(242) How do I handle weight gain on my Food Peace Journey with guest experts Ali Eberhardt and Hannah Robinson

Julie Dillon

Tags: eating disorder, eating disorder recovery, weight gain
(242) How do I handle weight gain on my Food Peace Journey with guest experts Ali Eberhardt and Hannah Robinson

Moving away from diets and its recovery often includes body changes. Unfortunately, Food Peace proof is often misinterpreted to mean weight loss. What if weight gain was/is how your body recovers from diet culture? What if anti-fat bias is blocking you from food freedom? Listen on ways through with guest experts Ali Eberhardt and Hannah Robinson from the Let’s Eat Cake Podcast.

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Dear food,

We’ve had quite the rocky relationship, haven’t we? I used to loathe you and even hate myself for needing you in order to survive. I wished that I could just take a pill with all of the nutrients and vitamins I needed to keep me alive and never have to eat any food whatsoever. Many years of therapy, nutrition counseling, outpatient eating disorder programs, multiple residential treatment stays and most importantly, my own extremely hard work, have brought me to a completely different place. I no longer loathe you. I can now appreciate that you bring people together, that you help us celebrate different cultures and histories, and that you allow us to connect and make memories. But here’s the thing: I’m still scared of you. Not in the same way I was before, though. I’ve conquered all of my old fear foods and I’ve learned the difference between foods I’ve feared and foods I genuinely don’t enjoy. I don’t avoid you and I eat intuitively. I’m able to give my body what it needs, knowing that sometimes that’s a little more and sometimes it’s a little less. I “eat kale AND cake”, as a former dietitian of mine used to say (although I enjoy spinach much more than kale and ice cream more than cake, but that’s beside the point). It’s taken many years of agonizingly painful work to get to this place, and I’m finally able to recognize that and give myself the credit I deserve. So why am I still scared of you? To be honest, I’m not sure if I’m scared more of you or scared of what my body will do with you. I still don’t trust my body to handle you “correctly”.  My last treatment program (2 years ago) allowed me to complete an ideal step-down program, going from residential to full independence slowly and surely. I wish everyone had this privilege and will forever be grateful for the opportunities it gave me. I left confident that I could return to my “real life” and continue to eat intuitively, even when things got stressful, and that’s exactly what I did. My weight remained stable and in the range my team had estimated for me through my last two months of treatment and for some time after I discharged. I was doing well and was finally experiencing freedom regarding food. And then the unthinkable happened: I gained weight. My and my eating disorder’s worst nightmare came true. It wasn’t an alarming or unhealthy amount, but enough for my team to take notice and to necessitate buying new clothes. Shame enveloped every part of my being. I was and am still completely healthy and not in what others might perceive to be a large body, but it sure feels ginormous to me. It’s the heaviest I’ve ever been, and it came right on the heels of finally feeling free to eat intuitively. My eating disorder screams at me, “See?!? Intuitive eating leads to weight gain! You’ll always want to eat sweets and junk food and you’ll never want to eat enough vegetables! You’re fat and disgusting and should go back to going days without food”. I’m proud to say that I held strong and have remained stable in recovery to this day, but my confidence has taken a huge blow. Rationally I know that it could have nothing to do with you – it could be due to new stressors from starting graduate school, medication changes, or a variety of other things. But I can’t convince the rest of me of that. All I can see is the flashing neon sign in my head that says EATING INTUITIVELY = WEIGHT GAIN. Losing weight is constantly on my mind. I don’t want to go back to the unhealthy, underweight body I had before, but I desperately long for the healthy yet smaller body I had immediately following treatment. Food, you have hurt me deeply. Both you and my body have betrayed me. I trusted you and you let me down. Will I ever be able to trust you again? Will I ever be able to eat without second guessing myself and my body again? Will I ever live without fear of weight gain and the desire to lose weight? I really don’t know…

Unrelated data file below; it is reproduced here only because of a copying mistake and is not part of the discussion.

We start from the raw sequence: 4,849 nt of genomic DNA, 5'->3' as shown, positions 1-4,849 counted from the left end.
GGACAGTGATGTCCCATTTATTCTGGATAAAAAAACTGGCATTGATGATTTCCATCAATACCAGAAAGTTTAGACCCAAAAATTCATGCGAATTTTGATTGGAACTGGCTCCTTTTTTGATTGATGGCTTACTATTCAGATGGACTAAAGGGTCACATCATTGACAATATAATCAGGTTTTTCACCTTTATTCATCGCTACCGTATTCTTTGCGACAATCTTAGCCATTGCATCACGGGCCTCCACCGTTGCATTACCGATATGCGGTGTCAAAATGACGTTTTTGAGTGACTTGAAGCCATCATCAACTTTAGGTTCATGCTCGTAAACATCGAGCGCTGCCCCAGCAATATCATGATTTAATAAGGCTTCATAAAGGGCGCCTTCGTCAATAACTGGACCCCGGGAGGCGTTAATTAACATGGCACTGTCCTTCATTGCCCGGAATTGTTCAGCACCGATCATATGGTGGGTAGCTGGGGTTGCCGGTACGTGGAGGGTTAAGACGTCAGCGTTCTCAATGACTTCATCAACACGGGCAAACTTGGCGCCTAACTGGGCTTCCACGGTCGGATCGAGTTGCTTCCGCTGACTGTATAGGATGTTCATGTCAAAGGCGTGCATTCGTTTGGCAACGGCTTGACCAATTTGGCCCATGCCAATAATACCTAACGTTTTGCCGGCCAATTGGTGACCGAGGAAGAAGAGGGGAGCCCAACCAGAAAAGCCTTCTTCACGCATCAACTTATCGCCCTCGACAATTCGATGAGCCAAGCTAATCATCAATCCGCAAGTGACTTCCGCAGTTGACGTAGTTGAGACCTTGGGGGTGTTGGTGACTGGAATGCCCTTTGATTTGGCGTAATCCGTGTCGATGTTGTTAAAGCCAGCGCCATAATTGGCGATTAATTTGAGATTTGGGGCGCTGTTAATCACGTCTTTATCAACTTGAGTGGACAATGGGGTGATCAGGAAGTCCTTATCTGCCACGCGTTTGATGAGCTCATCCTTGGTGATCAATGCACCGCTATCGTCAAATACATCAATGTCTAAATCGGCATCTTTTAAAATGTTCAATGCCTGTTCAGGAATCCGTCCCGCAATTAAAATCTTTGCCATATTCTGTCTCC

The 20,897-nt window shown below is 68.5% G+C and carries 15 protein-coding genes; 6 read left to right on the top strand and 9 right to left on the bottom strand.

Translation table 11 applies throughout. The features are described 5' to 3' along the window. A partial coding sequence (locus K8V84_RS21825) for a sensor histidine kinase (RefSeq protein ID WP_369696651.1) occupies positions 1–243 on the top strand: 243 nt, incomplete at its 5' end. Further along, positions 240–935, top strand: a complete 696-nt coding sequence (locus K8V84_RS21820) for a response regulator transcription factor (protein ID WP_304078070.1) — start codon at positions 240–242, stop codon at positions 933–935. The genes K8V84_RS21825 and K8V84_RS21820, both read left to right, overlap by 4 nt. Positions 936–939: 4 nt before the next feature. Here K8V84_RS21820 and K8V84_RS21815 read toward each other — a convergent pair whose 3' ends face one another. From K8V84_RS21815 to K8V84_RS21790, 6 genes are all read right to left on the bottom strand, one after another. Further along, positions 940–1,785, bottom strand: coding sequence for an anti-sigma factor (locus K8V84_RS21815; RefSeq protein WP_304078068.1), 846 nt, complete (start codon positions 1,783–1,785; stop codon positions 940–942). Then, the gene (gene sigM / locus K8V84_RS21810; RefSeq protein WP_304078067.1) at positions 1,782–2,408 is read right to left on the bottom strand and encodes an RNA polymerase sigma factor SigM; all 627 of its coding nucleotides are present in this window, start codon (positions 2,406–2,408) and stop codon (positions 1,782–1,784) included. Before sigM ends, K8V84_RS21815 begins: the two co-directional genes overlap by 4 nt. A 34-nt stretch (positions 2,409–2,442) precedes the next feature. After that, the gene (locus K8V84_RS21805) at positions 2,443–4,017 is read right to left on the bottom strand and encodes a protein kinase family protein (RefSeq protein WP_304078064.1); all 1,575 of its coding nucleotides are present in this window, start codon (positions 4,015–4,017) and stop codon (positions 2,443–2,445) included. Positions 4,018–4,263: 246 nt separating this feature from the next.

Untrusting and betrayed 

Show Notes:

Do you have a complicated relationship with food? I want to help! Send your Dear Food letter to LoveFoodPodcast@gmail.com. 

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